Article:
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Black Truffle Dinner - WOW... (Long review)...

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Black Truffle Dinner - WOW... (Long review)...

woo! | Jan 30, 2003 02:30 PM

Had dinner last night at Patina on Melrose… a little trepidation on my part going in, because I’ve never really had a stellar meal at the other Splichal franchises… all the Pinots, Catal, etc… but we are very please to report that Patina was stellar!

We showed up more than a little late for our reservation (what is it with traffic on the 101?), but had no difficulty at all... our poor friends had been waiting for us... sorry guys (again)! The staff was extraordinarily helpful and service was executed flawlessly. We were there for the Black Truffle Menu that is going on for a few days this week. On to the menu:

Amuse: A small corn bellini with salmon belly confit – really great, small taste, the salmon was velvety smooth and the “rusticness” of the corn belly was a great contrast.

Course 1: Hamachi tartare with shaved celery, Serrano ham and shaved black truffles. WOW. The hamachi was VERY fresh, perfect texture, and a generous amount. Really well accented against the saltiness of the ham and crispness of the celery. Great appetizer. Also a TON of black truffles. It should be noted that each course in the menu (except the cheese course) had black truffles, and very generous amount of them. All the truffles throughout dinner were remarkably fragrant, and did not exude any “staleness” that can happen... very high ingredient quality.

Course 2: Poached lobster with confit of tomatoes, lemon confit, basil, lentils and black truffles. The lobster poached was done just right… combine that with the flavor of the tomatoe confit and coarseness of the lentils… what a great dish. Again LOTS of black truffles.

Course 3: Scottish salmon with beets and a balsamic emulsion and black truffles.. So many places we’ve been to just aren’t able to execute a medium rare piece of salmon while maintaining great crispy skin… UNTIL NOW. They did a PERFECT job of the fish being just the right amount of doneness with the skin being really flavorful and crispy, but NOT burnt. What a great piece of fish this was. Let’s not forget… lot’s of black truffles. By the way, this was an extra course we added, not a normal part of the black truffle tasting menu.

Course 4: Risotto of black truffles with Parmiagiano-Reggiano and Ligurian olive oil. Honestly, my favorite way of eating truffles are with very simple risotto or lightly scrambled eggs. This was no exception. The risotto was done just right, not soupy, not pasty, not mushy, just the right amount of bite, and no clumps whatsoever. With the Parm/Reg, it was a great platform to enjoy the very healthy portion of black truffles.

Course 5: Grilled striploin of beef with braised shortribs, romaine wrapped with pancetta and black truffles. The other option for this course was squab, which I love, but I’m a sucker for anything with braised shortribs, not to mention I had squab just a couple of nights ago in SFO. The beef was fantastic, but to me the winner on this course were the braised shortribs, off the bone. How can you lose with a good braise? The meatiness and fat of the shortribs were tremendous. Awesome dish. And again, let’s not forget the mound of black truffles that came with the dish… life is good.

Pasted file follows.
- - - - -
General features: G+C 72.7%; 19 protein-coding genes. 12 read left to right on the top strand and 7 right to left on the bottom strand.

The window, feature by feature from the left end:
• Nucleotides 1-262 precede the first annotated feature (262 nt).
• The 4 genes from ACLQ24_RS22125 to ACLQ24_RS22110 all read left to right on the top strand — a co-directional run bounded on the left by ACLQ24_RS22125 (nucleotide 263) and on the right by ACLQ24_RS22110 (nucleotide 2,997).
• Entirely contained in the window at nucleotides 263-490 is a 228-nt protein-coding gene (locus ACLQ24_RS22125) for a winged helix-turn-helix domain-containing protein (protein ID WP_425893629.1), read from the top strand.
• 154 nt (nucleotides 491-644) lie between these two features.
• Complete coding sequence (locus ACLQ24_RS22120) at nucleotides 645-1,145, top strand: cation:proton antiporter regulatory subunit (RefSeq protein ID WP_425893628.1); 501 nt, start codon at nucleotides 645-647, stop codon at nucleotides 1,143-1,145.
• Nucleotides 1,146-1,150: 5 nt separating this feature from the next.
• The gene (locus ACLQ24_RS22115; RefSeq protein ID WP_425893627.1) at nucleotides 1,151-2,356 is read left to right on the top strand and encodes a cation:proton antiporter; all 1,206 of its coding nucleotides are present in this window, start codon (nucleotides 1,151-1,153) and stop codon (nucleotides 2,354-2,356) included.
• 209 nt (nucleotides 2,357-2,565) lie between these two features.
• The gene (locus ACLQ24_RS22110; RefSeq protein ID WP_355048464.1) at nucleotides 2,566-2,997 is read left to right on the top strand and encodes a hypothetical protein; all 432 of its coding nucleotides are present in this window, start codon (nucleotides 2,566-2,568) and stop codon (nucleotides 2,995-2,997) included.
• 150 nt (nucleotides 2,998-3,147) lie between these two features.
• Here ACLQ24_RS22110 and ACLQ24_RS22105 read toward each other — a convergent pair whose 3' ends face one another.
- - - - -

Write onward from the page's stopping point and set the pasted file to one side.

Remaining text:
Cheese course: I forgot to write down which cheeses, but I do remember a really good brie, and some Humboldt Fog… one of my favs. Really good cheese service. Good bread, good selection. Wait a minue! They forgot the truffles! :)...

Dessert: Chocolate fondant cake with hazelnuts, caramel and black truffle ice cream. Very rich, very good chocolate cake… GREAT truffle ice cream. If you like the flavor of black truffles, and you like ice cream, this dessert is for you.

Ended with cookies… pretty good ones too.

For wines, we ended up drinking wines that we brought, but the wine list is very extensive and there seemed to be a wide range of choices at different price levels. The wines were a ’90 Corton Charlemagne (I can’t remember which one.. our pals brought this… sorry… it was a really good one) – for the first couple of courses, a KILLER ’66 Gevrey Chambertin – for the salmon and risotto… would have been the wine of the night any other night, except for… ’82 Cheval… HOLY MOTHER OF GOD… what a great wine… epic/legendary Bordeaux… with the beef. ’99 Jurancon and ’85 Monsanto (late harvest) for the cheese course.

All in all, a wonderful dining experience. Kudos to the staff, our server was a lovely young lady named Terri (sp?), the sommelier, Chris Meeske, did an extraordinary job with the wine service, went so far as to very discreetly label the two different wine glasses we used for the cheese course, and we were checked on several times by the GM, Jay Perrin. Again the service execution was flawless.

We were given a real break on the corkage even though we didn’t buy any wine there (I think they comp’d us two corkage charges), and actually come to think of it I felt really bad that we didn’t buy any wine there, we almost always buy a bottle when we bring. Although we did share with the staff quite a bit. The total bill for food, tax, corkage, etc.. was just a hair over $125 per person, which ain’t bad at all considering the huge amount of truffles we received (and it looked like everyone was getting)…. The published price of the truffle menu was $90 or $100, and we did add a course. Overall a great dining and service experience that was a solid value. Highly recommended.

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